DARPA Is Building a Submarine Mothership to Launch Drones From the Sea

Drones are nuts. After all, they're robotic war machines that kill on command. But the mad scientists at DARPA are working on something that's even more nuts: a submarine that can carry an assortment of drones around the sea and launch them into the air. That's nuts.

This drone mothership—that's DARPA's word not ours—is a work in progress. The agency just released a bundle of new details about what they're building, and it sure sounds like quite the machine. The so-called Hydra program will build a submarine that can carry unmanned aerial vehicles (UAVs) and unmanned underwater vehicles (UUVs) covertly into battle zones. Once there, the real magic begins. DARPA explains the plan in a press release:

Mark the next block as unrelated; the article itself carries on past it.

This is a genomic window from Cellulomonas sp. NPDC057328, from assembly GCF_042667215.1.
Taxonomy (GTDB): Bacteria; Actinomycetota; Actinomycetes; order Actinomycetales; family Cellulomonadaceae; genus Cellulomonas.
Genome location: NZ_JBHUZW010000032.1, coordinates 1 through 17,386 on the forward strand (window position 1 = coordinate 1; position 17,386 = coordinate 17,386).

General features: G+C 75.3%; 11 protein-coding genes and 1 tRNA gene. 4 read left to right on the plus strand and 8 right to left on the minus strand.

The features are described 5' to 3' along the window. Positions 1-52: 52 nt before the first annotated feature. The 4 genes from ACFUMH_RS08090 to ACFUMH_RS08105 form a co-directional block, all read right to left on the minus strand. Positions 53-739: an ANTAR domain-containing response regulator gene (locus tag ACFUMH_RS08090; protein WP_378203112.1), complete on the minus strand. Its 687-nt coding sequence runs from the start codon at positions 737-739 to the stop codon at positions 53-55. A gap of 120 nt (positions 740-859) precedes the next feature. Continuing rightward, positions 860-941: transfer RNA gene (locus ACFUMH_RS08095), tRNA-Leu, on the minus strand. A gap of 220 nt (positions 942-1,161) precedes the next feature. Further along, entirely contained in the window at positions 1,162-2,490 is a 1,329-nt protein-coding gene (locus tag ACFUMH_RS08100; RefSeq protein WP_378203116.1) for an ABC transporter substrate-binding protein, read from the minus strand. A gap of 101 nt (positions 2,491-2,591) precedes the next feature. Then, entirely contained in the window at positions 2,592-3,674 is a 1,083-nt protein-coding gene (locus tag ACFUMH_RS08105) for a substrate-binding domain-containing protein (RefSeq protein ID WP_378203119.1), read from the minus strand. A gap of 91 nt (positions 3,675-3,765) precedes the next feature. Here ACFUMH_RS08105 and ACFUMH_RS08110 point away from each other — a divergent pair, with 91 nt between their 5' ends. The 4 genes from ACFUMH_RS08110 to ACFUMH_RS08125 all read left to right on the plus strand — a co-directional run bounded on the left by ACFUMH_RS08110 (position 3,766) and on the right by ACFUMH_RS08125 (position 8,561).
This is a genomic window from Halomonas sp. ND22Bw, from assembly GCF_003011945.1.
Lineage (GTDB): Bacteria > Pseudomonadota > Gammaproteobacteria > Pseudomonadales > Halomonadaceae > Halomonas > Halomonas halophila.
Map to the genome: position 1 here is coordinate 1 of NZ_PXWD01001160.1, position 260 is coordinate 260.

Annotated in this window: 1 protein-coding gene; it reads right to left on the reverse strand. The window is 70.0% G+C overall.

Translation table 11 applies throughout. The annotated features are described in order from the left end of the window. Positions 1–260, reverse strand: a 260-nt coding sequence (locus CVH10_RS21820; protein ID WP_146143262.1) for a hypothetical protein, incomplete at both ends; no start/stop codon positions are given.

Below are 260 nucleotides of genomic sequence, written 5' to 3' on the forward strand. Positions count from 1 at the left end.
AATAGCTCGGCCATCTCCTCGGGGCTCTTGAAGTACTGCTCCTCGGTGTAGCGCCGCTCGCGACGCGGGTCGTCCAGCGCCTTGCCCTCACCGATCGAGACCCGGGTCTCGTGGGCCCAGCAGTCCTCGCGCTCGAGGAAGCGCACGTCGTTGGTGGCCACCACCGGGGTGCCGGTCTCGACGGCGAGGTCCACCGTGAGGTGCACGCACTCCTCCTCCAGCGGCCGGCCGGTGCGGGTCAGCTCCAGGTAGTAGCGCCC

The air vehicle payload that will be ejected from the mothership, float to the surface, launch, fly a minimum range, and conduct several different types of missions.

Undersea payloads will launch, dock, and recharge from the mothership and collect intelligence information. After their missions they will download information to the mothership, which will communicate it to command authorities.

Sounds kind of like a James Bond movie, doesn't it? Well that's DARPA's specialty. This is the agency that brought us everything from a battery-powered human exoskeleton to the robotic cheetah that can run faster than Usain Bolt. And who could forget Atlas, the humanoid, DARPA-funded robot without a head that can stand on one leg?

We don't yet know what the Hydra project will look like when it's completed, but DARPA's moving forward fast with the plan. The next stage of development kicks off on August 5th when the agency will conduct industry briefings and field proposals. Until then, relish these numbered days of a world without a drone mothership. Because if you thought drones were nuts when they fly around one at a time, just wait 'til you see a fleet of them explode out of the ocean and scream towards the horizon. That'll be really nuts. [DARPA]

Image via AP